business analysts and consultants, mechanical and aeronautical
engineers, medical researchers, biomedical device engineers,
doctors, dentists, patent attorneys, architects, and officers
in the military.
Design Your Future Day is part of a larger effort at
Rensselaer to engage young people in science and engineering
studies and professions. Other “pipeline” programs include:
Black Family Technology Awareness Day, to interest area young
people and their families in pursuing occupations in the fields
of science and engineering; and Exploring Engineering Day, to
spark the interest of scouts and other children, ages 9 to 12,
in STEM disciplines.
Sample Design Your Future Day workshops that will be offered
from 10:30 to 11:30 a.m. and from 1:15 to 2:15 p.m.
* Peek Inside the Exciting World of Polymers: Center
for Biotechnology and Interdisciplinary Studies, room
Students will learn the differences between natural and
synthetic polymers, and experiment with the properties of these
smart materials, as well as discover how they are applied in
cosmetics and regenerative medicine.
* It’s Hot Being Nano: Jonsson Engineering Center,
Students will explore the exciting field of nanomaterials.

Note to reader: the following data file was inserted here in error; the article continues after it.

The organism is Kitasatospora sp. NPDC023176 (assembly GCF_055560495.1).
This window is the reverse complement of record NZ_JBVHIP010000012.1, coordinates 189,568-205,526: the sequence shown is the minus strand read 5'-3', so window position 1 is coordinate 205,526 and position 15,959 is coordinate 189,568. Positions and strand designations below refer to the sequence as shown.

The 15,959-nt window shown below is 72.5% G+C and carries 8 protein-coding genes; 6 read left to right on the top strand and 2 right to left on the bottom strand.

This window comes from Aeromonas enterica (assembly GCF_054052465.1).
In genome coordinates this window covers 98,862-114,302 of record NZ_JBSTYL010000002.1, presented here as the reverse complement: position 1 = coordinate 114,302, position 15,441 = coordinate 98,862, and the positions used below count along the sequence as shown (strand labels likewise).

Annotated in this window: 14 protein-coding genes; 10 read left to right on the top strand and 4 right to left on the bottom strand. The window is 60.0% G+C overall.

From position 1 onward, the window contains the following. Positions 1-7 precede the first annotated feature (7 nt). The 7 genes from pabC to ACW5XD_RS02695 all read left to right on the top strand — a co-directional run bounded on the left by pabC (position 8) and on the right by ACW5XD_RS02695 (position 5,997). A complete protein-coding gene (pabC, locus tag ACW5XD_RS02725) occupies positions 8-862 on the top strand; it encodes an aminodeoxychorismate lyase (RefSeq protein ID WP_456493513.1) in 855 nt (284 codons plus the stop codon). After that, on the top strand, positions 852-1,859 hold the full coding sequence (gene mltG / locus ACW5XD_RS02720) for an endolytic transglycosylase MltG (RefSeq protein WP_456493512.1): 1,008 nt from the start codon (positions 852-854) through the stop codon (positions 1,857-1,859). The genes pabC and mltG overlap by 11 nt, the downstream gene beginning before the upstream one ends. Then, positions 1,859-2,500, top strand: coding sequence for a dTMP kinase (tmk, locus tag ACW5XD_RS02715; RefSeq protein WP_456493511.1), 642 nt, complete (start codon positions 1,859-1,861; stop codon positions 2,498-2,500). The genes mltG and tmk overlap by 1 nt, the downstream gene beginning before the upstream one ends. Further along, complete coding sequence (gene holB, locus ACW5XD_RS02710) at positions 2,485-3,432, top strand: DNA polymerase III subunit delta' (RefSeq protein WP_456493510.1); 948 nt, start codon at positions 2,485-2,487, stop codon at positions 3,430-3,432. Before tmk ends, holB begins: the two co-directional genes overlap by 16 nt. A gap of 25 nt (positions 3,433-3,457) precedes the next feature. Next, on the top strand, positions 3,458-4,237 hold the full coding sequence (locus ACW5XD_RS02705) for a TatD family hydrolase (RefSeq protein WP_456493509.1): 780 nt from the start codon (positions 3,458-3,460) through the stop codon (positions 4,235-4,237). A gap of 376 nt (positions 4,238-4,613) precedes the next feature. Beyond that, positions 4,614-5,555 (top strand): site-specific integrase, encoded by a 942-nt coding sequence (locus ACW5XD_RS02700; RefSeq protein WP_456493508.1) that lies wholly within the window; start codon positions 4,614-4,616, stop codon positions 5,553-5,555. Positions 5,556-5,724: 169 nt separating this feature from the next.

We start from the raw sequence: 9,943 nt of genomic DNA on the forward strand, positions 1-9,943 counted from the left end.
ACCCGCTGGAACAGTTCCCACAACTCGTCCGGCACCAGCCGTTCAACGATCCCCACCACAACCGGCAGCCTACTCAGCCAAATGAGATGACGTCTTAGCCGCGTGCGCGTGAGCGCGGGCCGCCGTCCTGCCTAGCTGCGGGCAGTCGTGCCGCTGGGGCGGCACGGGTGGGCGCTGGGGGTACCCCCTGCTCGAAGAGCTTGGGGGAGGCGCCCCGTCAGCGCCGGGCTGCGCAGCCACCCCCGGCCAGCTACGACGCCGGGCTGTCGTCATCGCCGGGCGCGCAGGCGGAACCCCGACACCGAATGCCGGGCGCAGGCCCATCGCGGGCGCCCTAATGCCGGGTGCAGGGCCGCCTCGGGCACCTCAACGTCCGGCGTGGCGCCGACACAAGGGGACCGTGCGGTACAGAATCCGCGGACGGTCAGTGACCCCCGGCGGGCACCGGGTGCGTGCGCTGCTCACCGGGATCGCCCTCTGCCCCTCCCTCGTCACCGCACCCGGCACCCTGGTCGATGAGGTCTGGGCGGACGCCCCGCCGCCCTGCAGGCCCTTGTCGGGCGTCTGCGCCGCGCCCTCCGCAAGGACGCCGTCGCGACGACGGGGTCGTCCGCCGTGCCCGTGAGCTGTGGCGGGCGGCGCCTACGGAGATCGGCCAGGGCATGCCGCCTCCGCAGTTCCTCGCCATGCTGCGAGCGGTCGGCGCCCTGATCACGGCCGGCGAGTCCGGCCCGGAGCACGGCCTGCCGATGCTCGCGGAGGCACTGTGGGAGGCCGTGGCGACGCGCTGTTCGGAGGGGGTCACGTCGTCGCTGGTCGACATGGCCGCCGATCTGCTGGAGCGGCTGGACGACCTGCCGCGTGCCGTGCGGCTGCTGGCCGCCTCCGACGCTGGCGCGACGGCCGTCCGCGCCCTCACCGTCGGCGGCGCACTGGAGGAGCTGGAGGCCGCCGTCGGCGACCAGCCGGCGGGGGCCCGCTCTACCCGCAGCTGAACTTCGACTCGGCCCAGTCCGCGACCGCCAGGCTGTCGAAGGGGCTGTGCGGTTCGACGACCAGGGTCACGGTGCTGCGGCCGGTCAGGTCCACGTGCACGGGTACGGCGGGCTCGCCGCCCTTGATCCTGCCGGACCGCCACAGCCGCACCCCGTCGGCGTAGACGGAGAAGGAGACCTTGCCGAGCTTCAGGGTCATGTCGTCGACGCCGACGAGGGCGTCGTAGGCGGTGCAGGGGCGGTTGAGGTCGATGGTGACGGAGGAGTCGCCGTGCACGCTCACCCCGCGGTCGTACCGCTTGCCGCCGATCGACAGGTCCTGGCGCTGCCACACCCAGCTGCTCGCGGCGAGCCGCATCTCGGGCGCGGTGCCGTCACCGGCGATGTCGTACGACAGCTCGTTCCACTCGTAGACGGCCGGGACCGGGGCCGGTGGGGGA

During the session, the group will talk about heat at the
nano-scale level and what supercomputers and cancer have in
common. Students will also heat up particles of different sizes
and determine which are the hottest.
*Minimizing Suffering After Catastrophic Disasters:
Low Center for Industrial Innovation, room 3130
Students will explore how to tackle the challenge of
delivering life-saving supplies to a site impacted by a
catastrophic disaster, and gain insight about the definition of
procedures and techniques to ensure an expedient response.
* Engineering at Rensselaer Is Sweet: Advanced
Manufacturing Lab, Low Annex, room 1027
Students will learn how to assemble a box of candy in the
Advanced Manufacturing Lab and learn the different processes
including robotics and automation, plastic injection molding,
3-D printing, and water-jet cutting.
* Safety in the Use of Radiation for Imaging and
Radiotherapy: Low Center Annex, room 4040
Nuclear engineers design and apply nuclear technologies for
medical uses such as imaging and treatment of cancer. Students
will learn how ionizing radiation such as X-rays can create an
image of the human body, and “virtual patient” research at
Rensselaer is helping to ensure patient safety.
* Harness the Wind & Generate Electricity:
Jonsson Engineering Center, room 3117
Students will learn how to use meteorological data,
information about the electrical grid, wind turbine capacity,
cost, and pricing estimates to design their own wind farm.
For more information and to view the 2012 Design Your Future
Day program, go to: http://www.eng.rpi.edu/dyfd/.
Contact: Jessica Otitigbe
Phone: (518) 276-6050